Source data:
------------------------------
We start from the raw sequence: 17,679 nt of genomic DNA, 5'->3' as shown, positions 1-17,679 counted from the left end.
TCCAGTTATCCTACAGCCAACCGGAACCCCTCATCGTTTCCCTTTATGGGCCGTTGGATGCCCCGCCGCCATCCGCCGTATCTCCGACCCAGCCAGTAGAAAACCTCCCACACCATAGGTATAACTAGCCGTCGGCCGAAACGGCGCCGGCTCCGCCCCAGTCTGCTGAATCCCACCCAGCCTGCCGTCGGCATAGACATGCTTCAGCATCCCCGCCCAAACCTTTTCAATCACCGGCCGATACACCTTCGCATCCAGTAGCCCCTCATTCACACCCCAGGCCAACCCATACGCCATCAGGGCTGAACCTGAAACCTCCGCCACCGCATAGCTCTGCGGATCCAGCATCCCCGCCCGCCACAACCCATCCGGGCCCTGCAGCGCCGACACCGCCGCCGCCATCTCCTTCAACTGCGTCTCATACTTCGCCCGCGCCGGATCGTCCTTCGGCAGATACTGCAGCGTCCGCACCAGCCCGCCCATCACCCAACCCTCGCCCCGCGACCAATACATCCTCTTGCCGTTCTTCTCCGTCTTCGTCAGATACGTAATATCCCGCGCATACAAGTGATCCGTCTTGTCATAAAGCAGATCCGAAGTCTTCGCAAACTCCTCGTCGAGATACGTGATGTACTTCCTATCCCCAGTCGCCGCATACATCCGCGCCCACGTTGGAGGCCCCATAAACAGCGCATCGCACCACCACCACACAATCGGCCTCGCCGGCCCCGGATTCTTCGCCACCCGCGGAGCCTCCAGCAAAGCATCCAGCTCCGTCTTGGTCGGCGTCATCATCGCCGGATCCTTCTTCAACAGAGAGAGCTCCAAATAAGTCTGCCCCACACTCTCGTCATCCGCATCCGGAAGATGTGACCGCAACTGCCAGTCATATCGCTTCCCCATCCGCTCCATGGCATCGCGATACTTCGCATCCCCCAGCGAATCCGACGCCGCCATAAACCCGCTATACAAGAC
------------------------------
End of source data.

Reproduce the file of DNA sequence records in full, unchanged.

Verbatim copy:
We start from the raw sequence: 17,679 nt of genomic DNA, 5'->3' as shown, positions 1-17,679 counted from the left end.
TCCAGTTATCCTACAGCCAACCGGAACCCCTCATCGTTTCCCTTTATGGGCCGTTGGATGCCCCGCCGCCATCCGCCGTATCTCCGACCCAGCCAGTAGAAAACCTCCCACACCATAGGTATAACTAGCCGTCGGCCGAAACGGCGCCGGCTCCGCCCCAGTCTGCTGAATCCCACCCAGCCTGCCGTCGGCATAGACATGCTTCAGCATCCCCGCCCAAACCTTTTCAATCACCGGCCGATACACCTTCGCATCCAGTAGCCCCTCATTCACACCCCAGGCCAACCCATACGCCATCAGGGCTGAACCTGAAACCTCCGCCACCGCATAGCTCTGCGGATCCAGCATCCCCGCCCGCCACAACCCATCCGGGCCCTGCAGCGCCGACACCGCCGCCGCCATCTCCTTCAACTGCGTCTCATACTTCGCCCGCGCCGGATCGTCCTTCGGCAGATACTGCAGCGTCCGCACCAGCCCGCCCATCACCCAACCCTCGCCCCGCGACCAATACATCCTCTTGCCGTTCTTCTCCGTCTTCGTCAGATACGTAATATCCCGCGCATACAAGTGATCCGTCTTGTCATAAAGCAGATCCGAAGTCTTCGCAAACTCCTCGTCGAGATACGTGATGTACTTCCTATCCCCAGTCGCCGCATACATCCGCGCCCACGTTGGAGGCCCCATAAACAGCGCATCGCACCACCACCACACAATCGGCCTCGCCGGCCCCGGATTCTTCGCCACCCGCGGAGCCTCCAGCAAAGCATCCAGCTCCGTCTTGGTCGGCGTCATCATCGCCGGATCCTTCTTCAACAGAGAGAGCTCCAAATAAGTCTGCCCCACACTCTCGTCATCCGCATCCGGAAGATGTGACCGCAACTGCCAGTCATATCGCTTCCCCATCCGCTCCATGGCATCGCGATACTTCGCATCCCCCAGCGAATCCGACGCCGCCATAAACCCGCTATACAAGAC